Adrian Lin
3 min readDec 31, 2015


(1) How much self-tracking is too much? From your experience, is there a general inflection point? How do you maintain balance? Do you keep track of how much time/effort goes into self-tracking itself? The idea of self-tracking can scare away a lot of people who feel like they already don’t have enough time in the day to do the essentials. So how do we keep it simple?

It all depends on you. For me, I don’t need to be super accurate. I have lawyer friends who have to record to the precision of 0.1 hours because that’s how their companies charge clients. For me, I just want a general idea, and so I record up to 30 minutes. I tried recording by the hour and I felt it was too inaccurate — most of my activities go about half an hour in duration — and 15 minutes was too much hassle. I don’t keep track of how much time it takes to self track because I estimate it literally takes about 2 minutes per day so it doesn’t get tracked because it’s nowhere near 30 minutes.

(2) How do I figure out which KPIs are important for me to create and track in my own life?

Again, it depends. Everyone wants to track different things. For 2016, I want to continue not wasting more than 2 hours amount of time per day, so I set my slacking equation to count the number of slots of ‘web surfing’, but also ‘organizing’ and ‘entertainment’ and ‘tv’. I give these different weights though, because ‘organizing’ has benefits, I divide its weight in two, so an hour of organizing only counts as half an hour. You need to find out what’s important to you and design your KPIs to track that. You may also need to change what categories you have.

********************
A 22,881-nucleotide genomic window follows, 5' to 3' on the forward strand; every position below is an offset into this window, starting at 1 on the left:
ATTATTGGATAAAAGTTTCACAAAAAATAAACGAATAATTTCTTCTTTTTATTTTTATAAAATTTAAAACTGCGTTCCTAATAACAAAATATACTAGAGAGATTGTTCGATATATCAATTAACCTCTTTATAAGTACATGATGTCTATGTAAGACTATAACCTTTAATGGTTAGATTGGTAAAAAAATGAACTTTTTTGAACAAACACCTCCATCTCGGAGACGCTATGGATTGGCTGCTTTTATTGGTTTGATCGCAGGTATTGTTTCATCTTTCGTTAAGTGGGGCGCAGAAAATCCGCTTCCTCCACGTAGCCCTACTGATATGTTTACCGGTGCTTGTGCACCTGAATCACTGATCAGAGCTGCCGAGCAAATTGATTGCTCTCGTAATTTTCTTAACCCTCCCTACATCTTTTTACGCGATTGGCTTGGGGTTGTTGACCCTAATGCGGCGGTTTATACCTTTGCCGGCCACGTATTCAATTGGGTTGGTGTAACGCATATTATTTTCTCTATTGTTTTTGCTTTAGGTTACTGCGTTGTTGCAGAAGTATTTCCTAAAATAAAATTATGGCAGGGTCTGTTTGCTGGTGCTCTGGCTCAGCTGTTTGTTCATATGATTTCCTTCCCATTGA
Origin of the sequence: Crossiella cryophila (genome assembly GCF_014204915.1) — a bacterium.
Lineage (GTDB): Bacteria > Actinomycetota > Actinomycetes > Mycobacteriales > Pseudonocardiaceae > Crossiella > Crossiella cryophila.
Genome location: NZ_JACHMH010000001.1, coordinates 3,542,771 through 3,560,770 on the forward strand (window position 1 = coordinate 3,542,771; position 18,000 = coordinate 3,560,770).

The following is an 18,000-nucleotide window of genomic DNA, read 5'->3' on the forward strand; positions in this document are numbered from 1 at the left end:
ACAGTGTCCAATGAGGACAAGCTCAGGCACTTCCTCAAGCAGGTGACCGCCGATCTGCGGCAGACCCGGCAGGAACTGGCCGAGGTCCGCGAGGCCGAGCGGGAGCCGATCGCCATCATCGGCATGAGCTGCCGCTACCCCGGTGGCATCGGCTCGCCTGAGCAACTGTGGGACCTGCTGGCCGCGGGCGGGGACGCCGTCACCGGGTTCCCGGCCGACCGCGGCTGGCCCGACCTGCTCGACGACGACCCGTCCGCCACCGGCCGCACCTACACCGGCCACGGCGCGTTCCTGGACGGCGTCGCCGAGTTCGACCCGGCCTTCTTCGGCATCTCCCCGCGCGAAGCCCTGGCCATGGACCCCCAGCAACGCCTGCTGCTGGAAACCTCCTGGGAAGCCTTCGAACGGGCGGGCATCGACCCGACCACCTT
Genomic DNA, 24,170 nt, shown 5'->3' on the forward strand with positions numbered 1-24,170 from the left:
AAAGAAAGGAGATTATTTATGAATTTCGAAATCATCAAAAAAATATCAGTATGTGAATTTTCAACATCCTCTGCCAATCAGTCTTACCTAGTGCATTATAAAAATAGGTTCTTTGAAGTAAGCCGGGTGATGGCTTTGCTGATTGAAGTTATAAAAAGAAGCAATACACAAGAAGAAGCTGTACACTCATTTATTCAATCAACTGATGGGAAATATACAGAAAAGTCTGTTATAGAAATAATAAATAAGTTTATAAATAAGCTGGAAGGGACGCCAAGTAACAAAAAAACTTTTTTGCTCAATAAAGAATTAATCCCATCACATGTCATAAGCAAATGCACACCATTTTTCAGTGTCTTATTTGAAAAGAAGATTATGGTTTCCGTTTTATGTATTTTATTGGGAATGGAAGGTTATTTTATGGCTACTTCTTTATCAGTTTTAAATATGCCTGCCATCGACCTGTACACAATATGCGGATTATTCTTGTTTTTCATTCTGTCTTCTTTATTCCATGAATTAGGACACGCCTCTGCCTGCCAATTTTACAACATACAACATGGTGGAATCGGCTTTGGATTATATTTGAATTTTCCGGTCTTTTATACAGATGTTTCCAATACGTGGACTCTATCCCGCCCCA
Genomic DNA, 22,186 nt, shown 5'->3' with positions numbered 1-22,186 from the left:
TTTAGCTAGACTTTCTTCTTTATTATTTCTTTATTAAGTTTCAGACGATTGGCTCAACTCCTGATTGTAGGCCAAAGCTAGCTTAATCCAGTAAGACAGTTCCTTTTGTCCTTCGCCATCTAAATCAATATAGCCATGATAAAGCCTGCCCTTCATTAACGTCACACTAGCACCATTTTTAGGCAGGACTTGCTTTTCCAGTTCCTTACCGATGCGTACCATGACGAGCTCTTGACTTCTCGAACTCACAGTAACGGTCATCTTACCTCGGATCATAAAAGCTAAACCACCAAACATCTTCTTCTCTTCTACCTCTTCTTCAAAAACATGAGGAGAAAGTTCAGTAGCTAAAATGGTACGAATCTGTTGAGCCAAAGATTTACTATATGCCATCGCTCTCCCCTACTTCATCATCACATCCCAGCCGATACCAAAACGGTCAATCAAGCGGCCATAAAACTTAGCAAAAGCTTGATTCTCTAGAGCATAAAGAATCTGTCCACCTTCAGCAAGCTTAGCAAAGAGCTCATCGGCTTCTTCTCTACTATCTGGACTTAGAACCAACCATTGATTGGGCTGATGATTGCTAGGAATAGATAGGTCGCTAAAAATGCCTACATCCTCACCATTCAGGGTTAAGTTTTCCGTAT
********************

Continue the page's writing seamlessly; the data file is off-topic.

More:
(3) Is there a way to add the idea of collaboration into this? I’m asking because in the future I would like to implement the idea of family-tracking? What would be some examples of KPIs that I should track on a family level?

Yes, you can share Google Sheets with collaborators. I guess you could track family time if you feel you don’t get enough family time. Whatever relates to all of you would be a good candidate.

(4) In my mind, family-tracking seems more fun than self-tracking because you get to support and encourage one another. It also adds even more accountability. To me, it’s exciting to see where the entire family is heading over the course of the year. What do you think? Based on your research, is the idea of family-tracking new? Or did other smarty pants already think of it?

I’ve not tried this idea. My parents would probably be too stressed out to do this. The idea of group tracking with more abstract, non-shared goals is not new, mastermind groups and provide each group member support and encouragement as well as accountability for their goals, but I’ve never tried to do this in a quantitative way such as time-tracking.

(5) In your analysis, did you discover some variation of the Pareto Principle in your self-tracking data? Shouldn’t we just track the 20% that accounts for 80% of our results in life? The ONE Thing by Gary Keller suggests that we keep applying the 80–20 rule until we cannot do it anymore. Hence the title of the book: The ONE Thing. What do you think of the idea of tracking ONE activity?

That might be an interesting idea, but before going further do you know what that 20% is? I would argue most people who might want to do this time-tracking thing probably doesn’t.

As for your second question: If you track only one thing, you’re changing the entire point of time-tracking. Whereas in this idea of mine, I want to track what I do during the day, not how much time I spend on one activity, but all major activities. If you only care about one activity, go ahead, but your spreadsheet will probably look different from the one in this article; you’d probably have one column with the activity name, and each row being a day. The cells would just be the amount of time you spend on that one activity.